Wednesday, November 4, 2009

Let’s take the “H” out of Housing: It’s all in a name!

In the late 80’s when I was directing the National Resource Center for The First Year Experience at USC, we entered into a collaborative project with ACUHO, the Association of College and University Housing Officers--International, namely, to produce a monograph on the importance of the “residential first-year experience.” This seemed like a no brainer for me in that the largest percentage of students in college-owned residence halls are first-year. Well, we had a great partnership and such a monograph was produced.

At the same time the outsourced “housing” movement was developing and more and more companies were getting into the act and I began to see them as a threat potentially, and certainly a competitor to college owned housing operations. It seemed apparent to me that “housing” is not the core business of the academy whereas “housing” was the core business of these companies. I came to conclude that “housing” was really not the business we should be in and that the very term itself was inviting outsourced “housing” to organizations that could do it better. My argument was/is that we are in the “education” business, but conducted in a residential context on college campuses. Now this is more than a semantic distinction. Names reflect culture and values.

At the same time for a half century or so the US higher ed accounting model had classified “housing” as “auxiliary” revenues. I came to regard this as a terrible idea because it reinforced the perception that the primary role of such units was to “make money.” Hence the reporting model, I understand at many places “housing” reports through business channels.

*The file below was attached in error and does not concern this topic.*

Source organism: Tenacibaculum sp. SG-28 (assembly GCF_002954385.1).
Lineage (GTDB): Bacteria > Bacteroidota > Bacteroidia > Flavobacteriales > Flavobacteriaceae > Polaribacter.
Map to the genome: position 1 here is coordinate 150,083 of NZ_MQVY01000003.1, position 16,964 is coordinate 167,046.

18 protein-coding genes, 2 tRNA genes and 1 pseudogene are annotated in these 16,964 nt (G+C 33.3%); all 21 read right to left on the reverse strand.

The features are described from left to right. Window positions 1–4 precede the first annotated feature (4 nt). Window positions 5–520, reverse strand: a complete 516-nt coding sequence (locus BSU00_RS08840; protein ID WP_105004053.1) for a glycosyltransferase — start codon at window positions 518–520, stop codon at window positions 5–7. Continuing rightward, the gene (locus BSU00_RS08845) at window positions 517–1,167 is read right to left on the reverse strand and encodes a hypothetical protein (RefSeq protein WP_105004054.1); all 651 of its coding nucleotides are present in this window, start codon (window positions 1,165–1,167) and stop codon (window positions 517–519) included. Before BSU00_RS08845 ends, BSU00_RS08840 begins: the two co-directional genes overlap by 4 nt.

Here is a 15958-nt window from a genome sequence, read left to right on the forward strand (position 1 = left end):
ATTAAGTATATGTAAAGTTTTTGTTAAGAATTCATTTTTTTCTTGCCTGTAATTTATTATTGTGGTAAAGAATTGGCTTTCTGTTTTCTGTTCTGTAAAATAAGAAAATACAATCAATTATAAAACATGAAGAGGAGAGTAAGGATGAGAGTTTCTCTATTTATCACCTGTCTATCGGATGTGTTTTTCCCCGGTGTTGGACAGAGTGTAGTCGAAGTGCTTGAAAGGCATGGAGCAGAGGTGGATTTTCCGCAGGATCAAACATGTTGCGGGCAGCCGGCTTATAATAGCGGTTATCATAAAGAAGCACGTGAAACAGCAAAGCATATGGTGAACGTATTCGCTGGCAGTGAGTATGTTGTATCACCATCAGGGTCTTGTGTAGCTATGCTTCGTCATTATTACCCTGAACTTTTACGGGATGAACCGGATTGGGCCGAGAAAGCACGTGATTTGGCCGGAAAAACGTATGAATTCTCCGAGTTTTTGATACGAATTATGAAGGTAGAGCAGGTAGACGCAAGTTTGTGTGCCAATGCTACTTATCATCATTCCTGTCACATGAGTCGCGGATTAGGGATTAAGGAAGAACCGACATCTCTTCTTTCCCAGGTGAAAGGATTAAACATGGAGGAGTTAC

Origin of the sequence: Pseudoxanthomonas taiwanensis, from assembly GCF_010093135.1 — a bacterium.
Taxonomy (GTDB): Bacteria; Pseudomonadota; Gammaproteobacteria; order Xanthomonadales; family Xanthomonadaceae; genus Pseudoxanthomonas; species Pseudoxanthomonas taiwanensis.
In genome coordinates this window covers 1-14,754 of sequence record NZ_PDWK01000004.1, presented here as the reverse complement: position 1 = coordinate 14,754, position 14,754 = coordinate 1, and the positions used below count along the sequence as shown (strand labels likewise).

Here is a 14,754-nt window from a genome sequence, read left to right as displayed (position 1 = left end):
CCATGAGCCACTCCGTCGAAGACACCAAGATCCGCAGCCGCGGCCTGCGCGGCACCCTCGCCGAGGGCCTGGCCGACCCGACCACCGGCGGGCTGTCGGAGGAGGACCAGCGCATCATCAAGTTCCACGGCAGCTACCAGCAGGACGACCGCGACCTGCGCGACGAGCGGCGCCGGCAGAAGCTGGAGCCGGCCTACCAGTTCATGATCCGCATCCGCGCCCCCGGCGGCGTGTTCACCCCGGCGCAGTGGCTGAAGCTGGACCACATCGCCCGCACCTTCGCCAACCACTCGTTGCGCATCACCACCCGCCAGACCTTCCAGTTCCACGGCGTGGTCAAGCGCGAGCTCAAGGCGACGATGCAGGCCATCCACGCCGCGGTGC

And further, at the same time, in the 1990’s I became very involved in promoting the basic theme that we needed to ramp up the extent of “academic” initiatives in the residence halls, particularly the concept of “residential colleges.” So, again, in partnership with housing professionals, we at the USCNRC published a monograph on the residential college concept.

Then I went over the edge. I wrote, I seem to recall either the President or a number of the members of the ACUHO Board of Directors, this was somewhere in the mid-late 90’s and I spelled out my concerns about the “H” in their name. I got no response. I assume they felt, quite correctly, that my feedback was both unsolicited and meddling.

And, so, that brings us to where we are today: the “H” is still there. I see the “H” as a vestige of the old era of student affairs work, largely unconnected to the academic enterprise and mission and more concerned with “affairs” than with learning. I have also seen the role of the “H” played out on many campuses where the “housing director” is either still attached to the vestigial view of such facilities and/or in conflict with more contemporary thinkers and trying to integrate the academic curriculum into the residential life environs. So, in conclusion, I see the presence or absence of the “H” as being fundamental to what this profession is all about. I also believe that the higher ed residential setting has changed much more than the ethos of the organization, apparently, by the continuing presence of the “H”.
Ok, now what to do about this? More in my next post.

John N. Gardner

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